The Independent newspaper reviewed this and suggested that researchers at MIT favour that their Trojan horse delivery system will activate a strong immune response in the cells lining the airways to attack the virus as soon as it lands.
The team have successfully tested their delivery system for the smallpox virus in mice and now are turning their attention to Coronavirus.
Unlike the existing nasal spray for flu, which uses live vaccine, the researchers used peptide proteins which mimicked the virus.
Whilst peptide vaccines are safer and easier to produce, it is more difficult for them to cross the mucosal barrier in the throat and lungs and thus spark an immune response.
The researchers attempted to solve this problem by using natural albumin proteins found in the bloodstream as a chaperone for the vaccine.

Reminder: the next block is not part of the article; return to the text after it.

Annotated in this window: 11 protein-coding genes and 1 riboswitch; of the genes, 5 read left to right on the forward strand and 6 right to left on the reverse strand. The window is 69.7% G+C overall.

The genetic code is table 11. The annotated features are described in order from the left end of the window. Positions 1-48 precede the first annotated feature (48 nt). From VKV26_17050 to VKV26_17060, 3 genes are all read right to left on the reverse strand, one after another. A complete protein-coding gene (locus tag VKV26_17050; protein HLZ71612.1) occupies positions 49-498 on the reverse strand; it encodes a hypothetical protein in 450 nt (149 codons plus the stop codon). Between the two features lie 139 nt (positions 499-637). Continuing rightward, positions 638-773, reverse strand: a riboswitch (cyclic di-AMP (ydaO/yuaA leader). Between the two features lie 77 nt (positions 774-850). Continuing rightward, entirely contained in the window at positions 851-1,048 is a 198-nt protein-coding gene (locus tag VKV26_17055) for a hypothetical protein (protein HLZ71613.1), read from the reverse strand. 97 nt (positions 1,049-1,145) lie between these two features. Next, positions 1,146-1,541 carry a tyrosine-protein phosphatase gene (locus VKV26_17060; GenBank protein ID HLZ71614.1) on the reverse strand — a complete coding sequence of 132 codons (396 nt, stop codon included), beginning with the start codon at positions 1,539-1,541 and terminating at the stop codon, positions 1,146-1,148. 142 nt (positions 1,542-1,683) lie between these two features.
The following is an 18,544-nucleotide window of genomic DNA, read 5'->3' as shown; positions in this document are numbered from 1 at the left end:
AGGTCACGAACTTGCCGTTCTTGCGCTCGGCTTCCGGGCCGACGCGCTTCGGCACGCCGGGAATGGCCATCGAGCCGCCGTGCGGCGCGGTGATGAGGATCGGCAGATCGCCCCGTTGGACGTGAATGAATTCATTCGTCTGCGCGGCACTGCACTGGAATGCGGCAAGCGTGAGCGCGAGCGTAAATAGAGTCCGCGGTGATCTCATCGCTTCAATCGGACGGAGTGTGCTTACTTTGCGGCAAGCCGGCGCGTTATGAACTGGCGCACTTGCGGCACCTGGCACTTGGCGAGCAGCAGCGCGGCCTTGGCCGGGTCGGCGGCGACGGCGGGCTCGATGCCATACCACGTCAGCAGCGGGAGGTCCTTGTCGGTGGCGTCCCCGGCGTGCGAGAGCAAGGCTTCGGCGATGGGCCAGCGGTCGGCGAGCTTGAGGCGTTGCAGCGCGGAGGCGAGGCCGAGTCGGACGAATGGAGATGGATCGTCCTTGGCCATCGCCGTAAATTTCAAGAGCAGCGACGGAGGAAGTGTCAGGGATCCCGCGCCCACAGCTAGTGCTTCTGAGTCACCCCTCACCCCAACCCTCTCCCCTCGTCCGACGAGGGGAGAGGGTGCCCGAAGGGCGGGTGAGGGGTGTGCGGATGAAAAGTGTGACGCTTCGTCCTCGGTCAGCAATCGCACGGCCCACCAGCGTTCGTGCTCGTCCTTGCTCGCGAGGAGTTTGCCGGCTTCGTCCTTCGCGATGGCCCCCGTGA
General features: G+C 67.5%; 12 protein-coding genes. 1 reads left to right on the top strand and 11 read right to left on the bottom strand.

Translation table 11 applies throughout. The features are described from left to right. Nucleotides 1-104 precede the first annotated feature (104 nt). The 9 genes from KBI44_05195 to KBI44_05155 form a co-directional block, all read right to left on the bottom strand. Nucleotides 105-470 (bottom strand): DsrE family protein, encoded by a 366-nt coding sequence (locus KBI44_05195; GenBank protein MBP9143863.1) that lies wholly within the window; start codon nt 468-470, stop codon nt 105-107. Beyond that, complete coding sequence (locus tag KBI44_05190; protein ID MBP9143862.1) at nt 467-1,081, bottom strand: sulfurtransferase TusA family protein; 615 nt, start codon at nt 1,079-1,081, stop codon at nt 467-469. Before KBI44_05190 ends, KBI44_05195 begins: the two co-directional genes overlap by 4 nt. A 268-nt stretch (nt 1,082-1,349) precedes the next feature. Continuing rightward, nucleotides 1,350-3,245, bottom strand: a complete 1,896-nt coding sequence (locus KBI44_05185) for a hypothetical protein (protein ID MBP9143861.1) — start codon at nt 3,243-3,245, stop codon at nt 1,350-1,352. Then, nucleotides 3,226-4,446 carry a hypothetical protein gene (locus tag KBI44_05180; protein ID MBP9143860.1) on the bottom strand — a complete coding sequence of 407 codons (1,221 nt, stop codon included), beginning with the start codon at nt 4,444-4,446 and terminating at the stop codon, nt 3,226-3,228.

They attached a string of fat molecules, which bind to albumin, to a peptide smallpox vaccine and delivered it to mice by the throat.
The researchers found that the inhaled vaccine led to a 25 fold increase in T cells and concluded that their findings lay the groundwork for further developments of amphiphilic mucosal vaccines delivered by aerosol.
Researchers in the United Kingdom have also announced that they are testing an inhaled version of the Oxford AstraZeneca vaccine in order to determine whether it is safe and effective.
The London General Practice commends the Government on its vaccine delivery programme and encourages all to have vaccination when offered.
Dr Paul Ettlinger
BM, DRCOG, FRCGP, FRIPH, DOccMed